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Wednesday, February 15, 2012

Just a thought....

I'm going to open up my soap box for a second....as I'm sitting in my room having lunch I hear a teacher walk down the hall saying "do I hear talking?" Of course you do! Of course I say the same things to my kids, but I sat and wondered...what is the purpose of this? In middle school and high school kids will talk, chew gum, hit each other and some may even smoke in the bathroom (not saying that we should allow any of that) but what's wrong with talking? During early bus duty the kids (Kindergartens mind you) are instructed to sit in front of a TV and watch it for 45-55 minutes QUIETLY. WHY? Why can't they talk quietly with their friends? During lunch the children CANNOT talk. WHY? During instructional time children CANNOT talk. Are you serious? I cannot go 2-3 minutes without talking and neither can any other teacher  I find this just super unnecessary because as the children get older they will realize that you talk everywhere. At work, during lunchtime (try having your lunch quietly) or even bathroom time. C*R*A*Z*Y! During snack I have started giving my kids chatty time just to let them communicate. Our kids are growing up in a society where technology is so HUGE they are not going to learn how to communicate with others. This is a big skill to learn, but if I allowed that in my classroom I would probably be told I couldn't control my students. What are you thoughts on this? Is it just me that this bothers? 


  1. I LOVE this! When I was in school I got in trouble ALL the time for talking. So now with my own class, I allow talking (whispering) as long as it is respectful. I try my best to engage the students in conversation showing them how to respect the listener. Our hallway is a "Zero Zone", meaning no talking..so I have to keep talking to a minimum. Luckily, the kiddos can talk in the cafeteria, BUT it has to be at a respectable level..well, how do you do that when you have almost 200 students in one room talking at a respectable level! This is SO my soap box too!

    Kinder Kraziness

  2. Wow, I love your post! My school is very traditional--shirts tucked in, silence in line ALWAYS., sit up straight in assemblies. You are completely on target with the technology; I watch my teenagers texting nonstop and wonder what will happen to the art of conversation in the next generation.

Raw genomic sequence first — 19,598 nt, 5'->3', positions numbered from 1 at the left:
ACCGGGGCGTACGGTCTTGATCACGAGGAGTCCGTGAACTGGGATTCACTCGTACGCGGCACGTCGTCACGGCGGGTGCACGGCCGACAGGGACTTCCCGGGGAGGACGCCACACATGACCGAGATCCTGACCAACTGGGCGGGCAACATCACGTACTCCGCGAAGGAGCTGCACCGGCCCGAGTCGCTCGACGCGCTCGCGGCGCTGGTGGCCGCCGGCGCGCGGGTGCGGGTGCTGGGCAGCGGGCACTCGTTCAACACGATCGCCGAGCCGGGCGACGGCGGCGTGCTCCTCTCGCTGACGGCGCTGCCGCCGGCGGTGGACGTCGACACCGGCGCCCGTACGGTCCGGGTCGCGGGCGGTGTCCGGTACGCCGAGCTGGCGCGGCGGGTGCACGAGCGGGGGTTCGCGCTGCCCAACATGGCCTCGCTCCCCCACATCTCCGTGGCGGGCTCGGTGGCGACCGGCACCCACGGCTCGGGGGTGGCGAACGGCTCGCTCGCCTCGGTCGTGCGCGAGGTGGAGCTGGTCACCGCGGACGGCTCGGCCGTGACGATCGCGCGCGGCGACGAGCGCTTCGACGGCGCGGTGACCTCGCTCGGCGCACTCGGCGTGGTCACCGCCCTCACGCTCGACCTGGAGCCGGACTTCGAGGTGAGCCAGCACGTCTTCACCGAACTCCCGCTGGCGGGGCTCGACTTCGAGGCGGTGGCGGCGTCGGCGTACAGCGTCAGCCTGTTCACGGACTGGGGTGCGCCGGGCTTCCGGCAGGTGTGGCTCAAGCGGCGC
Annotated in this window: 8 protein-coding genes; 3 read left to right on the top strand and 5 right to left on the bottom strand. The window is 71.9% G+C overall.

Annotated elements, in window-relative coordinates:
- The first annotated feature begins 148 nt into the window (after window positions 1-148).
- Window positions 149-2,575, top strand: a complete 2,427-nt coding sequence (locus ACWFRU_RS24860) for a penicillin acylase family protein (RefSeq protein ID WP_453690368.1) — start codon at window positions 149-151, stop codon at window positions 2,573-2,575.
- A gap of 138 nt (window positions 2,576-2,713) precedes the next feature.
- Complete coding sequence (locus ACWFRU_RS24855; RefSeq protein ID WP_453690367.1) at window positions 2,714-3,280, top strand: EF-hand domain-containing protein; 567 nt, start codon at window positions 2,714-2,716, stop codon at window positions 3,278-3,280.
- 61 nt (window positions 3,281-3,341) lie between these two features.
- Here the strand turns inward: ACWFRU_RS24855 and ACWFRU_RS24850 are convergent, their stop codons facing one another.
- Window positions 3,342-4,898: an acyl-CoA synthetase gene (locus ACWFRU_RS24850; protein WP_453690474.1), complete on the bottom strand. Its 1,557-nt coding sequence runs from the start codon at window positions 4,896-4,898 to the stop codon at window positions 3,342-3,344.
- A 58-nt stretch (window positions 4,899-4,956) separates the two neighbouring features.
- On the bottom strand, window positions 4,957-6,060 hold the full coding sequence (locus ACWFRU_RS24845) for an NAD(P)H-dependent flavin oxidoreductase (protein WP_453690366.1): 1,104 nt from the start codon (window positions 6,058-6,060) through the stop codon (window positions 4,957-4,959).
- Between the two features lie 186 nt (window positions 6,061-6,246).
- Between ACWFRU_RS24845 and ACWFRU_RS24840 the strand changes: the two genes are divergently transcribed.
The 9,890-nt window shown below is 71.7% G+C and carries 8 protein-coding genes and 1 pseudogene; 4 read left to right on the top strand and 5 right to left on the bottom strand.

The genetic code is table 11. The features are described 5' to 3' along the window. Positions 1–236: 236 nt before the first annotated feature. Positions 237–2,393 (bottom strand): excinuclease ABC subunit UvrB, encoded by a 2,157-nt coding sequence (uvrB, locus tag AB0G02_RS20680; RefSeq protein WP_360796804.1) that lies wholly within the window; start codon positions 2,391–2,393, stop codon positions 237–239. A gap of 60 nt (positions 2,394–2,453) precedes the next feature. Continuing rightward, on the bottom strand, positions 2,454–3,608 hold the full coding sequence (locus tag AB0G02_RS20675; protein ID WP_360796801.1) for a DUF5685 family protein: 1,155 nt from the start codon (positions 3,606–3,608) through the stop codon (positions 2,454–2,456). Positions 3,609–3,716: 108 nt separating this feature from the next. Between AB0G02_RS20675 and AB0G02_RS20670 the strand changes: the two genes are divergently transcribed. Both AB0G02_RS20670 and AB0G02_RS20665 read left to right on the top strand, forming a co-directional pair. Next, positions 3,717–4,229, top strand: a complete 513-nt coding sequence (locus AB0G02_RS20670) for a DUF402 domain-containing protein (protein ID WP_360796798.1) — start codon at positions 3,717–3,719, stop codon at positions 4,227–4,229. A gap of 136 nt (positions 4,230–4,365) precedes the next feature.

Anyone care to bet that Harvard will offer a class--Vocal Communications, Origin and Purpose 101--sometime in the not-to-distant future?


  3. My class is different. Actually my school is different. Instead of fighting the talking they let them talk, as long as it is not during direct instruction time. Same for my room. My students have specific times they are allowed to work. Being an ELL teacher I ENCOURAGE their talking. It is part of what I have to do to get them ready.

    I think it is foolish to expect children to be quiet and sit still all day. It just sets them up to fail.

    Ms. M
    Ms.M's Blog
    A Teacher's Plan

  4. My room is definitely not silent. I'm ok with talking as long as it doesn't keep them from doing their work and it doesn't get out of control. But I think the hallways should be quiet. The fifth grade is lined up from lunch while we're trying to get from specials back the classroom. They are so loud I can't hear my kids if they have a question or a problem. Some of my favorite times are listening to them talk to each other. It cracks me up.

  5. We are non talkers in the hall- but our cafe is also the respectable level thingy.
    I have a noise- a-meter in my room (it is just a paper with a dial). I got it from Tpt (free)
    there are times when we dont talk (because it is instruction time)- but we definitely talk when it isn't.
    I tell them there is a difference between working noise and playing noise and we have learned the difference.

    We can't expect them to practice inquiry based learning if we won't let them talk, investigate and explore....

    I think that for so long, teacher's have kept them quiet, so when they get to a room where they have a little freedom, they dont know how to use it! So mine are getting an early start:)
    I have never had a neighbor or admin complain about our working noise:) (knock on wood)